2 Setting Prices SECTION 26.2 The various pricing techniques What You'll LearnThe various pricing techniquesThe steps in setting prices
3 Setting Prices SECTION 26.2 Why It's ImportantNow that you have studied pricing concepts and policies, it is time to look at the special pricing techniques that help companies achieve their business goals. Then you will put all of that information into a single process: the steps for determining price.
5 Setting Prices SECTION 26.2 Pricing Techniques Two common pricing techniques marketers use are:psychological pricingdiscount pricing
6 Setting Prices SECTION 26.2 Psychological Pricing Psychological pricing refers to techniques that create an illusion for customers or that make shopping easier for them. Common psychological pricing techniques are:odd-even pricingprestige pricingmultiple-unit pricingbundle pricingpromotional pricingeveryday low prices (EDLP)price liningSlide 1 of 5
7 Setting Prices SECTION 26.2 Psychological Pricing Odd-even pricing involves setting prices that end in either odd or even numbers. Odd numbers convey a bargain image; even numbers convey quality.Prestige pricing involves setting higher-than-average prices to suggest status and prestige.Slide 2 of 5
8 Setting Prices SECTION 26.2 Psychological Pricing Multiple-unit pricing involves pricing items in multiples to suggest a bargain and increase sales volume.Bundle pricing involves including several complementary products in a package and pricing them lower as a group than if they were bought separately.Slide 3 of 5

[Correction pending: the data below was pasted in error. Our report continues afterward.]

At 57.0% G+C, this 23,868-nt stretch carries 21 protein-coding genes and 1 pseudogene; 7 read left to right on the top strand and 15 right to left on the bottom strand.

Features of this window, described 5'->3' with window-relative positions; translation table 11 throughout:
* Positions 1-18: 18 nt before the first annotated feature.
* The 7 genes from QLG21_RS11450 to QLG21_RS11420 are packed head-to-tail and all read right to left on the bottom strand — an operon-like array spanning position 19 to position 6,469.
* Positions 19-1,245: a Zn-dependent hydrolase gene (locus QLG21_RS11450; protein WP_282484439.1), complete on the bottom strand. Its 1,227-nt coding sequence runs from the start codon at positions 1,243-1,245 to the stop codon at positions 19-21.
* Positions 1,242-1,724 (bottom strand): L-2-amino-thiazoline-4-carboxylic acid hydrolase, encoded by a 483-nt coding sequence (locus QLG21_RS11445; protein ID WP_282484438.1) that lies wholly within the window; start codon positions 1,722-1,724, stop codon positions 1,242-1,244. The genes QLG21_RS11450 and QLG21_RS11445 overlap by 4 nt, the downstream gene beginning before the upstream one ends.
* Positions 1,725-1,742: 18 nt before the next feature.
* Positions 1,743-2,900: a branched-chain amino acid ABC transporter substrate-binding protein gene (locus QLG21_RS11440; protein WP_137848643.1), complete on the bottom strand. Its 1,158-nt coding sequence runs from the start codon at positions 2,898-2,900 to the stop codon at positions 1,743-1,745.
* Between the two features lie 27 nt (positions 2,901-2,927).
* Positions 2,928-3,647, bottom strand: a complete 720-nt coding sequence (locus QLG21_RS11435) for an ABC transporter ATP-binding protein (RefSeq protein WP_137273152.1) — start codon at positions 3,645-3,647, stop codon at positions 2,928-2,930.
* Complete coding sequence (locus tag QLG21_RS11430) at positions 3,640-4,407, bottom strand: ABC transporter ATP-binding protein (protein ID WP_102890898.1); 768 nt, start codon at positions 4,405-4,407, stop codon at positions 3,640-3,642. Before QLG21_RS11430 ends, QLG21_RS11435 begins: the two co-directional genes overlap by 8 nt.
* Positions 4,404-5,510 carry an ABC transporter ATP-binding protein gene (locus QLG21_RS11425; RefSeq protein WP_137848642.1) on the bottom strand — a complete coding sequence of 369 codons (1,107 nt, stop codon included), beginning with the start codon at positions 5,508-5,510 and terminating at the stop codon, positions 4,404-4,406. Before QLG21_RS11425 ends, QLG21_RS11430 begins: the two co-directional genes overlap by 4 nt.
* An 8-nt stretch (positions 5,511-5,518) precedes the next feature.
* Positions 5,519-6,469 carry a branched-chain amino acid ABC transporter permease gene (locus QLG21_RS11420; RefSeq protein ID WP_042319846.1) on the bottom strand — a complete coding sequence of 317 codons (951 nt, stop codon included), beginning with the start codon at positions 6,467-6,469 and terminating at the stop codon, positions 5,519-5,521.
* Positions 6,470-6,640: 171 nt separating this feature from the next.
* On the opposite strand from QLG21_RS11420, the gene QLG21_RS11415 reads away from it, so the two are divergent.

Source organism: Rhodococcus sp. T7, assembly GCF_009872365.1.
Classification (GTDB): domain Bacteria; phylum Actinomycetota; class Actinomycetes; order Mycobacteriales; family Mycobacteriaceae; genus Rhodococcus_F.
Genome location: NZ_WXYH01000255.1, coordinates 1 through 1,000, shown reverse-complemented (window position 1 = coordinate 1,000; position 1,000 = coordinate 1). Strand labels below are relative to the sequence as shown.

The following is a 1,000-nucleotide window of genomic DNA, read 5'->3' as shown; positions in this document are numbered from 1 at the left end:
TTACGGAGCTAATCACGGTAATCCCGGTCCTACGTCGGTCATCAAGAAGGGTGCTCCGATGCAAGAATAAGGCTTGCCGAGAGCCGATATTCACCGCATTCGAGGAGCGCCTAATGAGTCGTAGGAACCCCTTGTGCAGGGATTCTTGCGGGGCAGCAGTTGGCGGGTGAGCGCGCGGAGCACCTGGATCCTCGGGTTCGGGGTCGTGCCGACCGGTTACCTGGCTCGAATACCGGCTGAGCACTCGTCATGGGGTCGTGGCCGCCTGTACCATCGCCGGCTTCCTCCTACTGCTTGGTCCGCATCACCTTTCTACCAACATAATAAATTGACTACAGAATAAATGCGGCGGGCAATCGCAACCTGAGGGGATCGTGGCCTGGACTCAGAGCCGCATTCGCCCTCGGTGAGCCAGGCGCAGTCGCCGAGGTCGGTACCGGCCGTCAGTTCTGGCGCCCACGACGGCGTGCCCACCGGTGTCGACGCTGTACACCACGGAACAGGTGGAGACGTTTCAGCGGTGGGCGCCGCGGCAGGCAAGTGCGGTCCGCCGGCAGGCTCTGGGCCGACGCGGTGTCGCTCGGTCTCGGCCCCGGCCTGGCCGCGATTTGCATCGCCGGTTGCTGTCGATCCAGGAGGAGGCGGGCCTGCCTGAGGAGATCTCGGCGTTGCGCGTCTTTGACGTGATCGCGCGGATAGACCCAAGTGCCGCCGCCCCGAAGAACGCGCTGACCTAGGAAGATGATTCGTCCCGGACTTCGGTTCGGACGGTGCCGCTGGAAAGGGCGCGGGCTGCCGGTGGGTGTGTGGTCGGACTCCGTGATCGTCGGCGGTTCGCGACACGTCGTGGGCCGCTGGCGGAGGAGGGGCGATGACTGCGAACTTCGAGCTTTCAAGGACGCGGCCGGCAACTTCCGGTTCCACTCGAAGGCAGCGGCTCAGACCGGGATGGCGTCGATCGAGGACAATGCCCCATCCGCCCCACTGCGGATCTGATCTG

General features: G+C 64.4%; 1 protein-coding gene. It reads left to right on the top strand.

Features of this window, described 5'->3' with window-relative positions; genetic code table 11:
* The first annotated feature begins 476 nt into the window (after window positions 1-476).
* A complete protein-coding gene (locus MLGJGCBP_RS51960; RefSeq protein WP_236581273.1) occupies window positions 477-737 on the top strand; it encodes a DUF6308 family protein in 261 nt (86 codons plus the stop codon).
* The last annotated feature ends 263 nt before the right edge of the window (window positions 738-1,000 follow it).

9 Setting Prices SECTION 26.2 Psychological Pricing Promotional pricing is generally used in conjunction with sales promotions when prices are lower than average.Loss-leader pricing provides items at cost to attract customers.In special-event pricing, prices are reduced for a short period of time, such as a holiday sale.Slide 4 of 5
10 Setting Prices SECTION 26.2 Psychological Pricing Everyday low prices (EDLP) are low prices that are set on a consistent basis with no intention of raising them or offering discounts in the future.Price lining involves offering all merchandise in a given category at certain prices, such as $25, $35, and $50.Slide 5 of 5
11 Setting Prices SECTION 26.2 Discount Pricing Discount pricing involves the seller's offering reductions from the usual price. They include:cashquantitytradeseasonal discountspromotional discounts and allowancesSlide 1 of 4
12 Setting Prices SECTION 26.2 Discount Pricing Cash discounts are offered to buyers to encourage them to pay their bills quickly.Quantity discounts are offered to buyers for placing large orders.Noncumulative quantity discounts are offered on one order.Cumulative quantity discounts are offered on all orders over a specified period of time.Slide 2 of 4
13 Setting Prices SECTION 26.2 Discount Pricing Trade discounts are the way manufacturers quote prices to wholesalers and retailers. Manufacturers establish suggested retail prices for their items, then grant members of the channel of distribution discounts from the list prices for performing their respective functions.Slide 3 of 4